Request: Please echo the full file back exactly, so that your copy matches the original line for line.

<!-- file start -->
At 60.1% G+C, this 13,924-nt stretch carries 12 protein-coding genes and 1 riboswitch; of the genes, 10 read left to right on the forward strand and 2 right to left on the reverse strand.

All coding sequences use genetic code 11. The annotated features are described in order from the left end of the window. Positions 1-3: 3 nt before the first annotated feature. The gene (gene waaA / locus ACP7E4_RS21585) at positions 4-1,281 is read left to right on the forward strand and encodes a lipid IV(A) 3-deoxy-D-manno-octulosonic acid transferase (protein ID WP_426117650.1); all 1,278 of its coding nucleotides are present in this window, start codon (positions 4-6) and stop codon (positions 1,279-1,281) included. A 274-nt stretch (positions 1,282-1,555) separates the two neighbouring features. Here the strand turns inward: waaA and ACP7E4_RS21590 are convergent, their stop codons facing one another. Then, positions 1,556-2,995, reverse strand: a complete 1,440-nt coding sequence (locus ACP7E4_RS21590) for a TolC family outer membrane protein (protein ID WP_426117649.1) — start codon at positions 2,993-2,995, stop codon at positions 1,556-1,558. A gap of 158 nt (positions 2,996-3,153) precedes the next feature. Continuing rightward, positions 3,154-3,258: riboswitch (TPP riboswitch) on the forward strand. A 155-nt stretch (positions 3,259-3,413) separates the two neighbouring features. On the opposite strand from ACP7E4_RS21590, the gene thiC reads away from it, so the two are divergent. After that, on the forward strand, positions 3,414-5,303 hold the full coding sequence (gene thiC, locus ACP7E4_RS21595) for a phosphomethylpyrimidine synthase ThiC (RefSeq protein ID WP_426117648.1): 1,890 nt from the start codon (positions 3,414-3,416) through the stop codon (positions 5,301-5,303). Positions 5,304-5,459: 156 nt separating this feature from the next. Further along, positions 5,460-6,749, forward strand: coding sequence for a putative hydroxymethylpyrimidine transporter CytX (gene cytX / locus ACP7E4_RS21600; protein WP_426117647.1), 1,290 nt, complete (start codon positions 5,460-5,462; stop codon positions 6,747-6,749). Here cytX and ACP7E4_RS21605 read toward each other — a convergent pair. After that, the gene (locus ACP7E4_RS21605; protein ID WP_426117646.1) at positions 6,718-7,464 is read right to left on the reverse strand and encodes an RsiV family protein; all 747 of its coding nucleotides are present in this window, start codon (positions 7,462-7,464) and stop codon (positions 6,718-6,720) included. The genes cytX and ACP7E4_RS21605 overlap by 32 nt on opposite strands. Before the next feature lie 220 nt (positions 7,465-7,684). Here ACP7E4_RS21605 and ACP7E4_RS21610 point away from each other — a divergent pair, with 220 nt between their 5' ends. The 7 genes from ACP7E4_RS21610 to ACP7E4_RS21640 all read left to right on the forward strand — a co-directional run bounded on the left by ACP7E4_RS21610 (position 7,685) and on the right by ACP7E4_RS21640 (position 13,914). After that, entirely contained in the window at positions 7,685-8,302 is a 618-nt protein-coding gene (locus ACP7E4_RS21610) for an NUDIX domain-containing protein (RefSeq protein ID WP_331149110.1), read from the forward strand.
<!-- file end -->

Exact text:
At 60.1% G+C, this 13,924-nt stretch carries 12 protein-coding genes and 1 riboswitch; of the genes, 10 read left to right on the forward strand and 2 right to left on the reverse strand.

All coding sequences use genetic code 11. The annotated features are described in order from the left end of the window. Positions 1-3: 3 nt before the first annotated feature. The gene (gene waaA / locus ACP7E4_RS21585) at positions 4-1,281 is read left to right on the forward strand and encodes a lipid IV(A) 3-deoxy-D-manno-octulosonic acid transferase (protein ID WP_426117650.1); all 1,278 of its coding nucleotides are present in this window, start codon (positions 4-6) and stop codon (positions 1,279-1,281) included. A 274-nt stretch (positions 1,282-1,555) separates the two neighbouring features. Here the strand turns inward: waaA and ACP7E4_RS21590 are convergent, their stop codons facing one another. Then, positions 1,556-2,995, reverse strand: a complete 1,440-nt coding sequence (locus ACP7E4_RS21590) for a TolC family outer membrane protein (protein ID WP_426117649.1) — start codon at positions 2,993-2,995, stop codon at positions 1,556-1,558. A gap of 158 nt (positions 2,996-3,153) precedes the next feature. Continuing rightward, positions 3,154-3,258: riboswitch (TPP riboswitch) on the forward strand. A 155-nt stretch (positions 3,259-3,413) separates the two neighbouring features. On the opposite strand from ACP7E4_RS21590, the gene thiC reads away from it, so the two are divergent. After that, on the forward strand, positions 3,414-5,303 hold the full coding sequence (gene thiC, locus ACP7E4_RS21595) for a phosphomethylpyrimidine synthase ThiC (RefSeq protein ID WP_426117648.1): 1,890 nt from the start codon (positions 3,414-3,416) through the stop codon (positions 5,301-5,303). Positions 5,304-5,459: 156 nt separating this feature from the next. Further along, positions 5,460-6,749, forward strand: coding sequence for a putative hydroxymethylpyrimidine transporter CytX (gene cytX / locus ACP7E4_RS21600; protein WP_426117647.1), 1,290 nt, complete (start codon positions 5,460-5,462; stop codon positions 6,747-6,749). Here cytX and ACP7E4_RS21605 read toward each other — a convergent pair. After that, the gene (locus ACP7E4_RS21605; protein ID WP_426117646.1) at positions 6,718-7,464 is read right to left on the reverse strand and encodes an RsiV family protein; all 747 of its coding nucleotides are present in this window, start codon (positions 7,462-7,464) and stop codon (positions 6,718-6,720) included. The genes cytX and ACP7E4_RS21605 overlap by 32 nt on opposite strands. Before the next feature lie 220 nt (positions 7,465-7,684). Here ACP7E4_RS21605 and ACP7E4_RS21610 point away from each other — a divergent pair, with 220 nt between their 5' ends. The 7 genes from ACP7E4_RS21610 to ACP7E4_RS21640 all read left to right on the forward strand — a co-directional run bounded on the left by ACP7E4_RS21610 (position 7,685) and on the right by ACP7E4_RS21640 (position 13,914). After that, entirely contained in the window at positions 7,685-8,302 is a 618-nt protein-coding gene (locus ACP7E4_RS21610) for an NUDIX domain-containing protein (RefSeq protein ID WP_331149110.1), read from the forward strand.